UOW Makerspace teachers with engineering students

UOW engineering students create an assistive device for quadruple amputee

UOW engineering students create an assistive device for quadruple amputee

An assistive horse grooming tool helps Grace find a job at a veterinary hospital

In an inspiring collaboration between a local employment agency from Wagga Wagga and the University of Wollongong (UOW), UOW students designed and created a pioneering assistive horse grooming device for Grace, a quadruple amputee and a dedicated animal lover. The device has not only transformed Grace's life but has paved the way for her to secure a job at a local Wagga Wagga Veterinary Hospital, where from 2024, she’ll be working with horses.

26-year-old Grace, who contracted meningococcal as a baby, experienced difficulties pursuing her passion for grooming horses due to her unique needs. To help her find employment, the local agency, CVGT Employment, contacted the UOW Makerspace program to enquire whether there are ways of creating a tailored, assistive horse grooming device for the young woman.  

The UOW Makerspace is a workshop for students to explore their creative side using technology, with access to tools, equipment, and regular events and training on 3D printing, Virtual Reality and other STEM (Science, Technology, Engineering and Mathematics) activities. 

After hearing Grace’s story, Dr Lucy Armitage and Dr Jon Roberts, UOW Makerspace’s coordinators and lecturers in the UOW’s School of Mechanical, Materials, Mechatronic and Biomedical Engineering, asked the students from UOW Biomedical Engineering Society whether they would take on a real-life engineering challenge to create an assistive horse grooming device tailored specifically to Grace’s needs. 

“Not many hands went up during the initial meeting, but the challenge seemed really interesting, so my friend Stephan Fonti and I decided to do this,” Charles Crisp, a third-year engineering student and one of the leaders of the UOW Biomedical Engineering Society, said.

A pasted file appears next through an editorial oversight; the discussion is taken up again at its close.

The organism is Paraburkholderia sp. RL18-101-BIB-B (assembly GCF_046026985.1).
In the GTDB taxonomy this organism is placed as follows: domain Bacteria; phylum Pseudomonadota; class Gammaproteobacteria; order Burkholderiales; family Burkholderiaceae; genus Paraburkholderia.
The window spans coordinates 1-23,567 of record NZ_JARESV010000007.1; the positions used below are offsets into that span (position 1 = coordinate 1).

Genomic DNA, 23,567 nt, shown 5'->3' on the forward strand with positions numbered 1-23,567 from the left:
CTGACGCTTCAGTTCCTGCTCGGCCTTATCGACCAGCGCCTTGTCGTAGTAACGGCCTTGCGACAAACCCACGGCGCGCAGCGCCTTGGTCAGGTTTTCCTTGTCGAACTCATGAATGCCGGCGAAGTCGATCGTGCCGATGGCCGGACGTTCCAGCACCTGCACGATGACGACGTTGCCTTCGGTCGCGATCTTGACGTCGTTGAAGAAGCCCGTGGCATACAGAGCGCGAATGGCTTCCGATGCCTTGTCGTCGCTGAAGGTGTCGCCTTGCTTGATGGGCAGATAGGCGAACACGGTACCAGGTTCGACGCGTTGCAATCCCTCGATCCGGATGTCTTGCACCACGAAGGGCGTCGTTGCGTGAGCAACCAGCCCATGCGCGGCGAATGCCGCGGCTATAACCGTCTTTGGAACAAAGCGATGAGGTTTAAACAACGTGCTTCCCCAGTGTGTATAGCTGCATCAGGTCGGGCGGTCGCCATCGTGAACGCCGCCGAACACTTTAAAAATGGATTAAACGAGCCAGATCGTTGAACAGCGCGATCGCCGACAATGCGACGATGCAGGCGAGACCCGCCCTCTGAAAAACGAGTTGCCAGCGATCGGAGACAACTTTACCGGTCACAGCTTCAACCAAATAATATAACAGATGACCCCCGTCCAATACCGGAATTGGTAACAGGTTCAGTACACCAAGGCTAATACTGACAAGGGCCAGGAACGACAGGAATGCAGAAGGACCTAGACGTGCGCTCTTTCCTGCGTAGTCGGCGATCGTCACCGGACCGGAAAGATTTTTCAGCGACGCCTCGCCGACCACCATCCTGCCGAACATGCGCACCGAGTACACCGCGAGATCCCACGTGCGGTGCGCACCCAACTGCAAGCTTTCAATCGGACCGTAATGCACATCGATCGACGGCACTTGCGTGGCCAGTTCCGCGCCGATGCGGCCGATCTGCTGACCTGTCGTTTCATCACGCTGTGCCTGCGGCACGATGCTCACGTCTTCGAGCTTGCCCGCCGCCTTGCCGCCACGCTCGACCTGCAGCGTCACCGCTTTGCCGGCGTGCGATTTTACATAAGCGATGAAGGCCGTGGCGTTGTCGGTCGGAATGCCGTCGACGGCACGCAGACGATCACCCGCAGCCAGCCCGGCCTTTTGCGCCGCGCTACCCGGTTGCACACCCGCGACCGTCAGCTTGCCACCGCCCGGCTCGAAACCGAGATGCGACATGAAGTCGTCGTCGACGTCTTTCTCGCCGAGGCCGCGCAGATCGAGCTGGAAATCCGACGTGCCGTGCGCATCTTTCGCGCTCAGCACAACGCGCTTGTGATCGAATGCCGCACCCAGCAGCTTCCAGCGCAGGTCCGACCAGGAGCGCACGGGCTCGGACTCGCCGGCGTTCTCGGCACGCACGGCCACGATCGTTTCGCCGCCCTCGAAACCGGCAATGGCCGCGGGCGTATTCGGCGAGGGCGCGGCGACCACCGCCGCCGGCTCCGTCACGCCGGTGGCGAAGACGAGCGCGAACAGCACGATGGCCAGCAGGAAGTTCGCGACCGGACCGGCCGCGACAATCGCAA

UOW engineering students Charles and Stephan, at UOW Makerspace Charles and Stephan, the students from UOW Biomedical Engineering Society, took up a challenge of helping a disabled girl pursue her dream of working with horses.

First, the students had to do thorough research on prosthetic limbs and assistive devices, as well as biomaterials and their properties. 

Then, over the next five months, Grace’s tailor-made, assistive horse grooming device underwent an intricate design process. Her measurements were sent to UOW, where a 3D-printed prototype was crafted, and the most durable and comfortable materials were picked out. The final product, equipped with interchangeable brushes and a comfortable Velcro strap mechanism, was fitted in July 2023, opening new possibilities for Grace’s employment in equine care. 

In August, Grace started looking for a job that would enable her to work with horses. In mid-December, she successfully secured a position at Wagga Wagga Veterinary Hospital. In a conversation with CVGT Employment, Grace admitted she was very grateful to UOW, as having the device meant she could find a stable job that gave her so much happiness and a shot at an independent life.

“This device is going to help me a lot. I will have a job now. Nothing could make me happier,” Grace said.  

A collage of photos of Grace, disabled woman, with UOW student Charles trying on her assistive grooming device Thanks to her tailor-made assistive horse grooming device Grace was able to find a job a a veterinary hospital.

Student Charles Crisp emphasised the real-world impact of this collaboration. 

“As aspiring biomedical engineers, we strive to develop solutions to improve people’s quality of life. We haven't done much work with horse grooming devices or upper-limb prosthetics before. However, applying what we learned in our studies and consulting with our professors, we were able to achieve a successful design, which made for a fantastic learning opportunity. It is also so rewarding to know that Grace will now be able to use the device daily at work,” Charles said.  

Dr Lucy Armitage praised her students for their passion, empathy and knowledge application. 

“It was fantastic to see Charles and Stephan apply the engineering skills they are learning at UOW to such an important and rewarding project. It was also great to be involved in a project where we could use the state-of-the-art facilities at the University to provide direct benefits to members of the community, like Grace, who don’t have existing solutions available to facilitate them performing the day-to-day tasks that are important to them,” Dr Armitage said.